(one of many acts of the Privy Council regarding fisheries). In fact the Cornish had a
popular toast to the Pope:
Long life to the Pope! May he live to repent And add just 6 months to the term of his Lent, And tell all his vassals from Rome to the Poles There’s nothing like pilchards for saving their souls!
Long life to the Pope!
And may our streets run with blood!
St Ives and Mount’s Bay developed substantial fish curing centres especially for pilchards – pilchards and hake being the most commonly exported fish from Cornwall. The pilchards mostly arrived in late summer to the coast of Cornwall, their most northerly limit. Hake followed in their wake, feeding on the shoals. The principle catching methods for hake (and other fish like cod and ling) was hook and line, whilst nets were used to catch pilchards with two rival catching techniques, drifting and seining.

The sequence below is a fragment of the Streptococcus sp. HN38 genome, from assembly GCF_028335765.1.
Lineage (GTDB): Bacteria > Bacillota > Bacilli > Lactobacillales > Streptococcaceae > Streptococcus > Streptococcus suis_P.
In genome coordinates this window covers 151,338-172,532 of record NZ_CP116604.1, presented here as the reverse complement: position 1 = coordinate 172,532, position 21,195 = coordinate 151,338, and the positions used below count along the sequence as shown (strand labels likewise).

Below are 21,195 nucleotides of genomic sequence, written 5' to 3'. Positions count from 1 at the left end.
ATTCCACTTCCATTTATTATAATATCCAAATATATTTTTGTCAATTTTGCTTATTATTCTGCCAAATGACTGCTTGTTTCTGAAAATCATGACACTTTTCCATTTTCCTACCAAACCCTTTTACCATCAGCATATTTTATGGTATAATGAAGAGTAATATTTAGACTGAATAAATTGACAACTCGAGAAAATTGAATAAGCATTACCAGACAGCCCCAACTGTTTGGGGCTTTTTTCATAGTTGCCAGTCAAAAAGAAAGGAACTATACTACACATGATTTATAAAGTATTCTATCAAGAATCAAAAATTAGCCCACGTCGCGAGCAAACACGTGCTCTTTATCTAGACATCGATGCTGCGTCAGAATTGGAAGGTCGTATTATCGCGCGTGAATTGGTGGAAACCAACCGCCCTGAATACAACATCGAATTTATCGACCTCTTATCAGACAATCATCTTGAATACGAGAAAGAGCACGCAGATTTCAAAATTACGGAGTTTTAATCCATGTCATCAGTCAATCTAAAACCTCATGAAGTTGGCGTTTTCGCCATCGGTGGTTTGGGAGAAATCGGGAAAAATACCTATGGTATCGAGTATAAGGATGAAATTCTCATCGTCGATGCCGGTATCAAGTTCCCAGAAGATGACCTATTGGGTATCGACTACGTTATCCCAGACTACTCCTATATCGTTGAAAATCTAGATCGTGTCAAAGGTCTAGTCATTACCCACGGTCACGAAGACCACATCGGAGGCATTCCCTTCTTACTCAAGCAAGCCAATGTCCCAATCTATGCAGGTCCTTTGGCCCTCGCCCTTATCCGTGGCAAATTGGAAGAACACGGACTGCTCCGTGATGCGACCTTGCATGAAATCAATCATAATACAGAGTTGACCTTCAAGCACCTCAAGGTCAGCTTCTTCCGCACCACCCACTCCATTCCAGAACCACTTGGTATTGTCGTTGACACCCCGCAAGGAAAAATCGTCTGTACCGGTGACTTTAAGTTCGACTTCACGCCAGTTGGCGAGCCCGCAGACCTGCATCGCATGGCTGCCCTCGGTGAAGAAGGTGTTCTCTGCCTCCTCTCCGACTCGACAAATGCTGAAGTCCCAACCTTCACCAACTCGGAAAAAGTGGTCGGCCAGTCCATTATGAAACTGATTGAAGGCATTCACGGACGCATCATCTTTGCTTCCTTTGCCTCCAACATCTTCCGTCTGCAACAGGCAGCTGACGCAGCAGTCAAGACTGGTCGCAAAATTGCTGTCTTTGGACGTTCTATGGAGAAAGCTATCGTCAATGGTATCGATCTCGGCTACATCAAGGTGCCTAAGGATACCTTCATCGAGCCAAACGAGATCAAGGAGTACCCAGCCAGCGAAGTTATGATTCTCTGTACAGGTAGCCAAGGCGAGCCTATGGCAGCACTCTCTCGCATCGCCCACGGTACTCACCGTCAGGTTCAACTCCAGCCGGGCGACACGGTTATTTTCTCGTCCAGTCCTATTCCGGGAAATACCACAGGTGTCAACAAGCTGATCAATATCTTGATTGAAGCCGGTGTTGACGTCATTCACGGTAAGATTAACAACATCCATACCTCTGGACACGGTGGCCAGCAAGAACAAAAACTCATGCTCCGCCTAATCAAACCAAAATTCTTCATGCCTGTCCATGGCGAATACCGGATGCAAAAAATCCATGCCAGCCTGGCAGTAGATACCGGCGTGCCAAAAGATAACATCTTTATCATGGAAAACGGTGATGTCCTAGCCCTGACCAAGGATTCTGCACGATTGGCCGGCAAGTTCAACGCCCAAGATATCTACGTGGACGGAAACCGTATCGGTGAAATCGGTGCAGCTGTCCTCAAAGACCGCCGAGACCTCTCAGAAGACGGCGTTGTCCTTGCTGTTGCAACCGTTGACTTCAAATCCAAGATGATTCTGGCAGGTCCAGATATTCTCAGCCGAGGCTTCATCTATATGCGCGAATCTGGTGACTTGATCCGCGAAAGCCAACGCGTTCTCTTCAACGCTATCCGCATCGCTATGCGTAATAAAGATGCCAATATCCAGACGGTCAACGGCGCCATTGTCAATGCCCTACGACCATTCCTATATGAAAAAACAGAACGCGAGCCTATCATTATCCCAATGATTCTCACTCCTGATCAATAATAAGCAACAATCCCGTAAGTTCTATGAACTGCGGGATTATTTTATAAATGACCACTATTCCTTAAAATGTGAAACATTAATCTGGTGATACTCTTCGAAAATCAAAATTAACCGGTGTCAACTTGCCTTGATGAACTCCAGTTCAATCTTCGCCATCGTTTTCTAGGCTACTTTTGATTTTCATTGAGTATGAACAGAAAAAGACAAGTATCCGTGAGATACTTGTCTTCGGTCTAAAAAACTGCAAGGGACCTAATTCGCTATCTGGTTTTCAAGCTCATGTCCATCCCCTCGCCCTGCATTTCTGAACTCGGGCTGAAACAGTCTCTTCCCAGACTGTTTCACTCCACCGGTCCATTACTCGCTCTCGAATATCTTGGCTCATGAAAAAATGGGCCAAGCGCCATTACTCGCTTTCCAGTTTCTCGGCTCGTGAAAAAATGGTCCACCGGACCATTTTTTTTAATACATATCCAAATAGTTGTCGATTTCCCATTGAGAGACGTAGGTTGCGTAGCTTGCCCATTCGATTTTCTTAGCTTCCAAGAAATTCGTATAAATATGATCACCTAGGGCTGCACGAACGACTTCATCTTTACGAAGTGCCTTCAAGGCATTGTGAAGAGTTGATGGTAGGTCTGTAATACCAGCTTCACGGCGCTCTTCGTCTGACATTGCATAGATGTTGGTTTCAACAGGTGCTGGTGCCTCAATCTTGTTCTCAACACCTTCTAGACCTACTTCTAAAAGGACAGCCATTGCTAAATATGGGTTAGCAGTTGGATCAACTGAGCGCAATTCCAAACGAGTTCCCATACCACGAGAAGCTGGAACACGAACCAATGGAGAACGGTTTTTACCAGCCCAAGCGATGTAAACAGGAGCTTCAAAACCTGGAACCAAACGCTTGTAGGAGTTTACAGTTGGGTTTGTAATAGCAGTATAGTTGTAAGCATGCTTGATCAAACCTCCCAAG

Cornish fishing and early industrialisation